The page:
Trying to shift a mindset and ingrained habit of behavior is very difficult.  Many of us have prescribed roles and distinctions of thinking, reinforced by others, that we are supposed to save everyone and fix every situation, or we are at fault.

Mature relationships take both sides willing to accept that we can love one another while still disagreeing.  Respecting each individual, instead of trying to continue to wound with past patterns of negativity, is the only healthy way to move forward.  Growth and self-esteem take time, but self-respect and willingness to walk away from someone else’s anger, as hard as it is to do, is the only way to take the first step.

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Thank you for stopping by.  I hope that you enjoy your visit.

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https://dailypost.wordpress.com/prompts/rebel/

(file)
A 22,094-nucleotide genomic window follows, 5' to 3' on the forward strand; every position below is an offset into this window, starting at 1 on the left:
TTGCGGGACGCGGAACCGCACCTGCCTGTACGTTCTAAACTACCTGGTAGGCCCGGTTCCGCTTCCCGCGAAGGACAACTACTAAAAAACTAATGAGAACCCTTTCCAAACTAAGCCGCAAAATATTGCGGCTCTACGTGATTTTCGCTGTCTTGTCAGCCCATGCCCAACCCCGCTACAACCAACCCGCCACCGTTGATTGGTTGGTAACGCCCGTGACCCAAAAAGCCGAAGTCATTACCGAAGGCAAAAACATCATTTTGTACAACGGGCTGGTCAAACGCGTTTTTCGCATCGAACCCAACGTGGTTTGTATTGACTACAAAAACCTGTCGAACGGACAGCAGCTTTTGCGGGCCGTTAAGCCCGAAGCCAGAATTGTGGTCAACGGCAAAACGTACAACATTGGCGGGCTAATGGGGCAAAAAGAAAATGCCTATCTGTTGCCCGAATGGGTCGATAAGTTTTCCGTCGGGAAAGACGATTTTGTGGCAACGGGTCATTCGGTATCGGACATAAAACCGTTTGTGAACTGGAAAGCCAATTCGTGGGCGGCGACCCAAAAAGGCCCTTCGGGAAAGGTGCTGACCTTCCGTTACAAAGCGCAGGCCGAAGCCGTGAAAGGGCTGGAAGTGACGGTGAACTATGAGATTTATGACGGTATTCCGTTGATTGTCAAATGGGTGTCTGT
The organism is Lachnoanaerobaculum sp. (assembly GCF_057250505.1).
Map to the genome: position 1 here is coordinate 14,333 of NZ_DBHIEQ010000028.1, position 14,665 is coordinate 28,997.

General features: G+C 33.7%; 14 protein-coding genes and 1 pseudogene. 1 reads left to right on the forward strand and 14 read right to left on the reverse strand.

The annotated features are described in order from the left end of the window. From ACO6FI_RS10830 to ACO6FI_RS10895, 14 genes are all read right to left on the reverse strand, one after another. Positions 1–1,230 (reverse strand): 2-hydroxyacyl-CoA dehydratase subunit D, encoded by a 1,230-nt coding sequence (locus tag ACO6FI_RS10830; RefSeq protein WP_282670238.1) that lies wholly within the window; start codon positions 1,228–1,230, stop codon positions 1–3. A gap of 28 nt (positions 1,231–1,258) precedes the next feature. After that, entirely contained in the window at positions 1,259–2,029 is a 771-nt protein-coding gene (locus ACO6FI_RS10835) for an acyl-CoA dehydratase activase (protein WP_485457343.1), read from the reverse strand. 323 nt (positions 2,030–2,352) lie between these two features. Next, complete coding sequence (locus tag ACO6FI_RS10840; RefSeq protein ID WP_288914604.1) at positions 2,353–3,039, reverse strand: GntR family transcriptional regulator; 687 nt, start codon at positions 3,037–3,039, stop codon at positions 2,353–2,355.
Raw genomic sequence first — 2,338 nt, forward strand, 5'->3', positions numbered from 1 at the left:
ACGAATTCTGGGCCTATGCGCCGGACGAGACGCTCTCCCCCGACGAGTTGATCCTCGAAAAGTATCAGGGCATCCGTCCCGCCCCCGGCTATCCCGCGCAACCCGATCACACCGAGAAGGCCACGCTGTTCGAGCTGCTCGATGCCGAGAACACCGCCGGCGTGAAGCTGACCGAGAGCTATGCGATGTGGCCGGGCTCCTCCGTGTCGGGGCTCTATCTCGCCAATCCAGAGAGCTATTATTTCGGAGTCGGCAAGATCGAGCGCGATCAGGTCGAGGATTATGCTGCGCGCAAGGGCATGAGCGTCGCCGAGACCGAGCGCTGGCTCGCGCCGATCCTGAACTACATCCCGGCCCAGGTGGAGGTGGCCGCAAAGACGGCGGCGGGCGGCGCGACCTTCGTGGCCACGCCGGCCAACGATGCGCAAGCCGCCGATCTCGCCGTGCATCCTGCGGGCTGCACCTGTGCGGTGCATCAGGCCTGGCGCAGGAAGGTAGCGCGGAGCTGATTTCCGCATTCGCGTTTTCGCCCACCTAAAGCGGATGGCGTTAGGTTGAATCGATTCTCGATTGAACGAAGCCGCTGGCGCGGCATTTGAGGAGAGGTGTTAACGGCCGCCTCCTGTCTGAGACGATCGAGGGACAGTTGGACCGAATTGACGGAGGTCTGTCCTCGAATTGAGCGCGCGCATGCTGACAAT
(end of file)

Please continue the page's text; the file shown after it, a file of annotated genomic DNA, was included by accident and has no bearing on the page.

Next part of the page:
monday motivation_daring greatly

 

Despite how anyone may see us, or relegate us to the side, we want to succeed and exceed expectations.  Whether yours, or mine, none of us woke up to be typical. We seek a life and actions that are engaging, enlightening, and praise-worthy.  As we appreciate others and seek their best qualities, we want our loyalty and commitment to be esteemed rather than taken for granted.  Not all beside us are loyal, honest, or authentic.  Embrace our vulnerabilities and life experience and realize that courage and respect are to be valued.

 

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https://dailypost.wordpress.com/prompts/typical/

Thank you for stopping by.  I hope that you enjoy your visit.

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monday motivation_robert half

 

Sometimes we let a bad situation fester, creating a slippery slope that benefits no one.  Neither the one who fails through laziness, or “wins” by dispiriting others around them, nor the overall morale is improved.  The longer such a situation drains the spirit of an environment, the more it poisons those who would seek to improve or who have given up hope of such positive change.

How easy, and how sad, it is to kill the priceless qualities of motivation and loyalty.  Respect can be earned and embraced when shared equally.

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Thank you for stopping by.